Should You Ever Keep Secrets From Your Partner?


All relationships should be built on a foundation of trust and mutual respect, but romantic relationships, in particular, can be complex and fraught when it comes to the matter of privacy and secrecy.

For a start, some people have difficulty in differentiating between these two things!

Privacy vs. Secrecy: Is it Ok to Keep Your Secrets in a Relationship?

So, what is privacy in a relationship as opposed to secrecy? Well, privacy, generally speaking, relates to matters that concern you only, for example your past, or matters which perhaps concern your close family and friends. If your family members or friends confide in you and ask you to keep it between you two, you have every right to do so… as long as it does not concern your relationship or partner, and as long as it’s not damaging your relationship.

Any reasonable person will understand if you simple say,
“Sorry, X asked me to keep it between us, but don’t worry it doesn’t concern us/you, it’s a family/relationship/medical thing.”

If they don’t this is a lack of trust and respect.

Secrecy, in contrast, is when you hide things that do involve your partner or relationship because you don’t wish to deal with their reaction, or because you know they would not approve. Privacy is a personal right, secrecy is damaging and negative.

So, yes, it can be ok to keep secrets in your relationship – as long as they’re not your secrets.

Is it Ok to Keep Some Secrets in a Relationship?

Well, there are always exceptions to the rule!

There are some things you should keep to yourself to avoid causing unnecessary damage to your relationship. For example, if you dislike your partners family it would be best to keep that to yourself and be civil because if you don’t they will feel that they have been put in the middle and must mediate, or else take a side!

Likewise, if your family doesn’t like your partner you (and they) should keep this quiet. Try to smooth the relationship and sooth your families worries, whatever they may be, to avoid a rift forming!

Furthermore, if you have a crush on one of your friends, or if your friend has a crush on your partner, you shouldn’t make it known.

Little crushes are natural, they come and go, and as long as it hasn’t become a real issue (i.e. as long as you still love and cherish your other half) you should let it run its course.

The Effect of Hiding Things in a Relationship

So, what are the effects of hiding things in a relationship?

Well, they’re many and varied, and, in some cases, the effects can vary depending upon what it is you hide from your partner and what kind of person you partner is. After all, different people have different ‘cut off’ points.

There is one effect which is guaranteed, however, whether you’re hiding debt or a suspect office flirtation you are going to lose your partners trust if and when they find out. Loss of trust is not only a bad thing, obviously, but it could be a fatal thing for your relationship depending on your partner’s views and past experiences.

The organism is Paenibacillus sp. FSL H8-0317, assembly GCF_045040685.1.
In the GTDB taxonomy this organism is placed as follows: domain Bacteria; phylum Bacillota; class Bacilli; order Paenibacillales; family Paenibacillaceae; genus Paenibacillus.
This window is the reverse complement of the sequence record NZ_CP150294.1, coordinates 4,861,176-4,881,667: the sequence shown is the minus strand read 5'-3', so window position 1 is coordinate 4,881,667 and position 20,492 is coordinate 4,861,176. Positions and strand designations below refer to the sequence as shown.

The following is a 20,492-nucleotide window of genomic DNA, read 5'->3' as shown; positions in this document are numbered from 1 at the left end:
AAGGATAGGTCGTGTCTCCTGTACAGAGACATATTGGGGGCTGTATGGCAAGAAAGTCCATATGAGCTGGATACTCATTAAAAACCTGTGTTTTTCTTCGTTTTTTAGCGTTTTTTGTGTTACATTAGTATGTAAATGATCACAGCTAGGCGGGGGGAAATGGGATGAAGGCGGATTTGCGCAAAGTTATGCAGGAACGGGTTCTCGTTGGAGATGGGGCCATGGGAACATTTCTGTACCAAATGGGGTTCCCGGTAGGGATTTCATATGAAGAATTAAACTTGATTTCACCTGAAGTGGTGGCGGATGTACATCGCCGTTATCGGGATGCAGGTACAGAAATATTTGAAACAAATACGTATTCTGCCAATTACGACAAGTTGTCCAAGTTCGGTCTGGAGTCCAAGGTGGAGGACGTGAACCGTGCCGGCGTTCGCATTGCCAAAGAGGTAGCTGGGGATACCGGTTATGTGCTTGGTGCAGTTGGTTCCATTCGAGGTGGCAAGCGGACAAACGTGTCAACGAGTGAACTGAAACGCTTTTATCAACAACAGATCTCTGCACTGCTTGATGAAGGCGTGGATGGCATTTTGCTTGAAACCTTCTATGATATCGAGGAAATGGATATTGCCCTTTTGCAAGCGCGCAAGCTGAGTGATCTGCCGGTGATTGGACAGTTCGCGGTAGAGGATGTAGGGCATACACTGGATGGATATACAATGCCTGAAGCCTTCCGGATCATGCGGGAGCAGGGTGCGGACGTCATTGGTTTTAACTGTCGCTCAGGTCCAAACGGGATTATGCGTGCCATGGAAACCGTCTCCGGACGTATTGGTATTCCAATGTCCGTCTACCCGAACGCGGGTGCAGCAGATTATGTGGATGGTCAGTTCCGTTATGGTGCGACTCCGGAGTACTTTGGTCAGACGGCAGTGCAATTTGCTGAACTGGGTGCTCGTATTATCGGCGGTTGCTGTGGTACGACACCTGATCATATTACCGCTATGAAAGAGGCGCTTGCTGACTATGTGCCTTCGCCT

Secondly, lying and keeping secrets can lead to insecurity and instability whether or not your partner finds out! After all, have you never had that feeling that something is not quite right? Your partner has those feelings too, and if you’re hiding things consistently this will begin to degrade your partners feelings of security and stability.

How to Decide Which Secrets to Keep

So, with some secrets better in than out, and some far better not being secret at all, how do you decide which is which? Well, you should ask yourself a few questions;

1) Why do I want to keep this a secret?
2) Will keeping it a secret benefit me or my partner?
3) Is this going to require constant upkeep?

The last question may seem suspect, but it’s as valid as the others. For example, if a stranger at a party says something nasty about your spouse and you’re never going to see that person again, it might be better to just not say anything to your partner. After all, why hurt their feelings because of someone who has no bearing on your lives at all?

If, however, someone that your partner thinks is a friend is being nasty about them, or if someone makes a move on you, you should probably tell them; these kinds of incidents have a way of circling back to bite you (even if you’re innocent).

In truth, when thinking of keeping quiet about something you should really only be doing it for the benefit of your partner (and we mean a real benefit, not an ‘I didn’t want to hurt them’ cheating scenario).

Only you can make this choice, of course, so take all of this under advisement and make a choice that suits you!

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